We just cope. Helen at the wool shop is busy knitting up what remains of her stock and offering jumpers to friends and customers to retain her sanity until she can open as a business again in her volunteer-scrubbed shop in Market Street. Pics you may have seen taken from a balcony there are hers though any number of people are claiming credit for them! It’s become a running joke.

We went down to the Town Hall on Wednesday to charge my phone and were amazed not just by how efficient it all was but also how jolly. While we were there we bumped into members of a Muslim community group up from London to supply both muscle and curries – one of many such groups – also young soldiers coming in for their baked potato and baked beans, along with locals happy to just talk to other people. Floods and similar events isolate people terribly.


We also saw the visit of Rory Stewart, junior minister at Environment and now officially Minister for Floods. I understand that he later got a short lecture from a FoE person on retaining water in the hills rather than relying upon massive and expensive civil engineering works in the valley bottom once the flood is happening. He seems brighter than the average Tory but will he be able to convince Cameron, the very man who appointed a climate change denier as his first Secretary of State in that department?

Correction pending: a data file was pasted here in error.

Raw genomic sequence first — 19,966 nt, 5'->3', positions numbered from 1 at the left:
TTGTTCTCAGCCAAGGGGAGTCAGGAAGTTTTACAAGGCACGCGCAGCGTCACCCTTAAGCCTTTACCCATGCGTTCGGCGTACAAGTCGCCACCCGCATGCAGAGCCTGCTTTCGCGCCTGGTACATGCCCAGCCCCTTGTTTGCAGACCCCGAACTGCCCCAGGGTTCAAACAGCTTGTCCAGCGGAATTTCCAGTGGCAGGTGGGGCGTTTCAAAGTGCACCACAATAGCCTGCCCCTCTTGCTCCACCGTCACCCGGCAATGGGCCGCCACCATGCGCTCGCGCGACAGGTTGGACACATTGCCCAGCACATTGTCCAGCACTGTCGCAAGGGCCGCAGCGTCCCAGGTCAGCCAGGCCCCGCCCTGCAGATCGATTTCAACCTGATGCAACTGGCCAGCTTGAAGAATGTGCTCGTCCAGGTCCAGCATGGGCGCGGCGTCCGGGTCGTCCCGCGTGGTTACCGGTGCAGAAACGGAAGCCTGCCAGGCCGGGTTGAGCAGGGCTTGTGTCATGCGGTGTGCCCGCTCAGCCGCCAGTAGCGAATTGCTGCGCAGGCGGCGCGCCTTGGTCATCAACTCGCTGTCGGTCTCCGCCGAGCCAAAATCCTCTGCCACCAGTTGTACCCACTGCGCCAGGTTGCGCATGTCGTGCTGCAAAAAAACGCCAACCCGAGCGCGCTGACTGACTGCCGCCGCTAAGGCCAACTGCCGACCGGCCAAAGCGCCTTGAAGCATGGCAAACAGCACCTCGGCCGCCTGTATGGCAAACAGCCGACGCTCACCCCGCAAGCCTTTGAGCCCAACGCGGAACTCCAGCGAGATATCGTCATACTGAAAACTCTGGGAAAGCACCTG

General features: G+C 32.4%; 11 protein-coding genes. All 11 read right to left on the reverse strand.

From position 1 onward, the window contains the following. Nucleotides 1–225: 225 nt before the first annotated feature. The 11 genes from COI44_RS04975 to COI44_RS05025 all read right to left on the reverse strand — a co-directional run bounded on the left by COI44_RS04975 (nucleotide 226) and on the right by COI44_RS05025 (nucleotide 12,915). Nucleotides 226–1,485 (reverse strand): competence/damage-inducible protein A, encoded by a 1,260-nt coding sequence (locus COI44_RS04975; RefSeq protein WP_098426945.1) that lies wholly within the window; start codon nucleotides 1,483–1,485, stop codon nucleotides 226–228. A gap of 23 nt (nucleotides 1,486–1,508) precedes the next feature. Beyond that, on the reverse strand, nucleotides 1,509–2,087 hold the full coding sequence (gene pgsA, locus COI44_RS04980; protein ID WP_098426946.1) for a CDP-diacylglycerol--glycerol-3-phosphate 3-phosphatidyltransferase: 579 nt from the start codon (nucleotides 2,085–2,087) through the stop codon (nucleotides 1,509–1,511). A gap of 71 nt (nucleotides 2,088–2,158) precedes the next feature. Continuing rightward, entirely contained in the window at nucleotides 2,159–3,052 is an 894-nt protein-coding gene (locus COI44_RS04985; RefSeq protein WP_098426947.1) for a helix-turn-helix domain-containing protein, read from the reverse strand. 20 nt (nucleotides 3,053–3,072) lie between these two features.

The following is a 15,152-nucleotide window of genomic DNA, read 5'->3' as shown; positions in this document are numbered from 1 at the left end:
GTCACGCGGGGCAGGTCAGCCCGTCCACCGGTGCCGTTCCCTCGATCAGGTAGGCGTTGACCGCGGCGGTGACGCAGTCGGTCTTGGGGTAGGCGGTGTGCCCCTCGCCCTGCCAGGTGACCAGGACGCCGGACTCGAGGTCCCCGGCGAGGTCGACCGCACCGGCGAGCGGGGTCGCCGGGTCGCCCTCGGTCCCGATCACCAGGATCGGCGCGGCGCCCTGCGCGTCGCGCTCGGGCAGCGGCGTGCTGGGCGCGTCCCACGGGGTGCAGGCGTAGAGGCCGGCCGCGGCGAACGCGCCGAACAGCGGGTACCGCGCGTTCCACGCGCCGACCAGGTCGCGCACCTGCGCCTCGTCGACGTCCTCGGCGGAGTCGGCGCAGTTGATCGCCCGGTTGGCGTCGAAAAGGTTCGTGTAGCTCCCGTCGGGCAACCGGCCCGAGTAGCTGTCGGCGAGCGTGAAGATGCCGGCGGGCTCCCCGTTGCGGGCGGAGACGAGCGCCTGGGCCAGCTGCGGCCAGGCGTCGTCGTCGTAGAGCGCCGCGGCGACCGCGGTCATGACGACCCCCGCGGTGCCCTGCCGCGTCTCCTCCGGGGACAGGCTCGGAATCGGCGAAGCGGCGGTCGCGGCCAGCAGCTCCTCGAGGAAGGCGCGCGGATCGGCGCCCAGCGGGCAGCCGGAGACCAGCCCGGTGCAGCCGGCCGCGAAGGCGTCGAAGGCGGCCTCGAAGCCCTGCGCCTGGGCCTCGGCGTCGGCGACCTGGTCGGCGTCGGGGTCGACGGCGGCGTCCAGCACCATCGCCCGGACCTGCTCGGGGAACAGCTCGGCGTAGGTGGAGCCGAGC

We are fortunate not to be blessed – yet – by a visit from Cameron himself who might not have been well received, shall we say?

So where are we now? Bright sunshine and the odd shower. The Dusty Miller pub in Mytholmroyd, badly affected, is opening tonight with an impromptu party but very likely no furniture. The Picture House in HB, scrubbed clean and with the carpet and seats removed from the stalls, starts its intended programme on New Years Day, using only its rather hard 1920s seats in the balcony with no heating so the ads say “bring a blanket.” There is a crack along the length of the A646 of perhaps a kilometre where it overhangs the canal and would fall into it should we get that sort of rain again. Looks like it will be a rebuild costing the government more than it might have done to start managing the catchment area of the benefit for the ordinary mortals below. Meanwhile traffic is slow and single file.

We are still here and will remain. We could just do with a more scientifically literate government.

3 Responses to “Guest post: Maureen’s adventures in the flood”